We do this yajna – the Yajna that annihilates the evil suppressor
Can there be a yajna greater than this?

Shivaji describes the Kurukshetra scene of depressed Arjuna and the clarion call of Sri Krishna to make Arjuna fight.

Even if your relatives are there against you, you have to fight and make their bodies the feed of the earth.

'It is your great tapas that you are lucky to have made the choice of fighting for Dharma today in this land of Vijaya and remember (unlike for Arjuna who had to fight his own brethren for Dharma), you have to fight the foreigners who are alien to you in every respect!'

'They not only are foreigners, they give scant regard to our own greatness and they rule over us!'

It is clear if one reads the poem that the Mughals morph into the British.

The passionate appeal to the soldiers of Shivaji is actually to the youths of then Madras.

All the atrocities that British did, including emasculating our civilisational spine through their education as well as evangelist onslaught on Hindu society are implied in the address of Shivaji to his soldiers.

There was also a class of educated Indians who were satisfied with their career, their salaried government jobs and considered the participation in the freedom movement a dangerous, self-destructive venture.

When Bharathi's Shivaji asks the selfish and the weak to get out of the army, the target was this educated class of Indians.

Thus, the poem sees Shivaji as the symbol of an awakened new India.

His soldiers are no more the Maratha soldiers of 17th century. In every generation since, whenever the Motherland is threatened, the Dharma of Motherland is threatened, the soldiers of Shivaji will arise.

They should make sacrifices and fight. It is their sacred duty and chosen destiny.

Blessed are such chosen soldiers of Mother India and to them ever eternal is the arousing call to the battle filed - in whatever domain it is.

Why did Bharathi, a Tamil poet, have such love for Shivaji?

There are historical reasons.

Shivaji was ever alert to new political developments or developments with a potential to have political consequences.

He was aware of the nascent slave trade that was beginning to be developed by the European trade-military lobbies.

He had warned the Europeans sternly of indulging in slave trade of any sort.

The earlier Islamic rulers had given the concession of slave trade to select European companies. Shivaji would have none of this. He decreed:

Under the Moorish government it had remained lawful for you to buy and transport from here men and women slaves without hindrance from anyone. But now, so long as I am master of these lands, you should not buy or transport any men or women as slaves. And if you happen to do so and convey them to neighbouring lands, my people will set themselves against it, hinder it in all manner of ways, and will not allow of their being brought back to your factory; this must you observe and fulfil in the prescribed manner.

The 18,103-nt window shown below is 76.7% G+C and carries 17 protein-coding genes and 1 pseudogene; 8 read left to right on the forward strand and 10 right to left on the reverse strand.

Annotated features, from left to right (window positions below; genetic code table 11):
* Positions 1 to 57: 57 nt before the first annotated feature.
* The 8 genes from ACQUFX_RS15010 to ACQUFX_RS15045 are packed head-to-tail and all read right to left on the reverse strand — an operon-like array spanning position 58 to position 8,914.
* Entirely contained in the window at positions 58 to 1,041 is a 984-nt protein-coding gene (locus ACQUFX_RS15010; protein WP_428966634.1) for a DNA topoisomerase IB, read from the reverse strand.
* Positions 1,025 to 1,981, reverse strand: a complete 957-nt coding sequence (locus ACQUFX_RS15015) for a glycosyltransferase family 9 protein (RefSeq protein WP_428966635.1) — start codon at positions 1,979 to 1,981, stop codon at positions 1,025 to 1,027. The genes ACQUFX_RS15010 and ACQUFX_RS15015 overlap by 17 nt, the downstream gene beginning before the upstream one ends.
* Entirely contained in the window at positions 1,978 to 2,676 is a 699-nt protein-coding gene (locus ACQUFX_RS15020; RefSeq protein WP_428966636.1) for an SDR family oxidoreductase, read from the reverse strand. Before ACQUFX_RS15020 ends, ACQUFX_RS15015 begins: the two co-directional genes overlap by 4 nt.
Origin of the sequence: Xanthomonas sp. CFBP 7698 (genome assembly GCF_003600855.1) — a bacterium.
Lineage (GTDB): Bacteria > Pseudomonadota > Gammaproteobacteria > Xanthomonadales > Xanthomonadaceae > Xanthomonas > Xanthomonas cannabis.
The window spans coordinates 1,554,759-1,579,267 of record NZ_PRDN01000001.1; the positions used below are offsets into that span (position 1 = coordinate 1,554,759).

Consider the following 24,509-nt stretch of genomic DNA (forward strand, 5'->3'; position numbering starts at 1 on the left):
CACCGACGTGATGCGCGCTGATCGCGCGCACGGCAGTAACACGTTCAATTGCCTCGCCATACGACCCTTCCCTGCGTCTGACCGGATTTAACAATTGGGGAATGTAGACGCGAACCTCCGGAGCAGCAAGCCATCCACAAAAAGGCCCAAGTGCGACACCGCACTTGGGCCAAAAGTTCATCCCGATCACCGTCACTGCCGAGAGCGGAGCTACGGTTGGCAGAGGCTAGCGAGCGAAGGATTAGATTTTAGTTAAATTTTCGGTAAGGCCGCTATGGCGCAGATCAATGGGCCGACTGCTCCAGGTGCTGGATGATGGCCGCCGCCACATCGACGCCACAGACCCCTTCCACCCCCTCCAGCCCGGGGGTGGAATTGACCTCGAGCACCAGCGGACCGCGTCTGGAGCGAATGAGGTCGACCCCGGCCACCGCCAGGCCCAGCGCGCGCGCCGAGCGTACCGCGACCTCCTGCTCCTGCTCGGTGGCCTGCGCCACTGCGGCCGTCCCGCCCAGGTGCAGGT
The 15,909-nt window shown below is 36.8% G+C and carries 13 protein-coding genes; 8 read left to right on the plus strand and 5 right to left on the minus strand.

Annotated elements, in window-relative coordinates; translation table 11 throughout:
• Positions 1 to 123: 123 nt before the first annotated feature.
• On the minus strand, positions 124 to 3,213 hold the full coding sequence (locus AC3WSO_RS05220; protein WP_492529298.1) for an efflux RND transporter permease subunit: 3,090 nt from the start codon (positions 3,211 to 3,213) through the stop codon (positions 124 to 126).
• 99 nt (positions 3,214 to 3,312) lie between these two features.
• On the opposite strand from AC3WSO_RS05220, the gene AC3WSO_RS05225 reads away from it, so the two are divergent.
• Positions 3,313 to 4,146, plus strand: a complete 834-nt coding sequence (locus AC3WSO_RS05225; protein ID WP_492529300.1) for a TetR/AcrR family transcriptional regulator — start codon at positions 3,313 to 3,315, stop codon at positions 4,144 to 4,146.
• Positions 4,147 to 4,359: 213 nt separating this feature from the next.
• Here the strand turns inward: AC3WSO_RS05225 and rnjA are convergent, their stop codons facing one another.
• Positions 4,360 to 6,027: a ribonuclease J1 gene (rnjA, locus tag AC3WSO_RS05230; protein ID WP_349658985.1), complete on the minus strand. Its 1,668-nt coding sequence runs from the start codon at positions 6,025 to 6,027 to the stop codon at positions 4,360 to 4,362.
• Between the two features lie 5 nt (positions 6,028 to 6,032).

K.A.Nilakanta Sastri, Sivaji’s Charter to the Dutch on the Coromandel Coast, Proceedings of the Indian History Congress, 1939, Vol. 3 (1939), pp. 1156-1165

This instruction is with respect to the Dutch establishing trading posts at Porto Novo (Parangipettai, Cuddalore district), Tevenapatam and Puducherry. All these are Tamil provinces.

In effect, it is clear that the European powers could not indulge in large-scale slave trade, as they did elsewhere, because of the fear of the Marathas, and due to the explicit decree of Veer Shivaji.

Shivaji had consciously saved the Tamil people from a humiliating misery that would have befallen on them.

Transcending language differences and even barriers of sovereignty as of then, Shivaji Maharaj could see the barbarism and inhumanity of slave trade and protected his people, irrespective of what language they spoke or under whose rule they lived.

Such prohibitions of slave trade would arise in the West only in the nineteenth century.

By the mid-17th century, the British were establishing themselves as a power in Madras. They had erected the St. George Fort.

In this fort area was a goddess temple. The name of the goddess is Kaligambal. Fortunately, it was not destroyed.

The merchant community got it shifted to another place in Chennai.

Shivaji was monitoring this situation amidst rumours that he would invade Madras.

Just three years before his untimely death, on 3 October 1677, Shivaji Maharaj is said to have visited Madras surreptitiously and have a special darshan at the Kaligambal Temple.

Is it possible that his worship, offered at a temple relocated from St. George, was an indicator of his plans to liberate southern India from the British encroachment? We can only guess.

When Bharathi worked in the magazine Swadesamitran, it is said that he used to come and worship at Kaligambal and his famous Kali Stotra is said to have come from his devotion to this Goddess:

All that is, is Kali You! Permeating all You!
Actions beneficial and harmful Your deeds all!
Enough had I of the falsity people live in
Primordial Goddess You protect me with your Arul

No wonder Bharathi could see Chhatrapati Veer Shivaji for what he really was, his Viswarupa, the chosen warrior of the Mother whose vision is all things good in today’s India.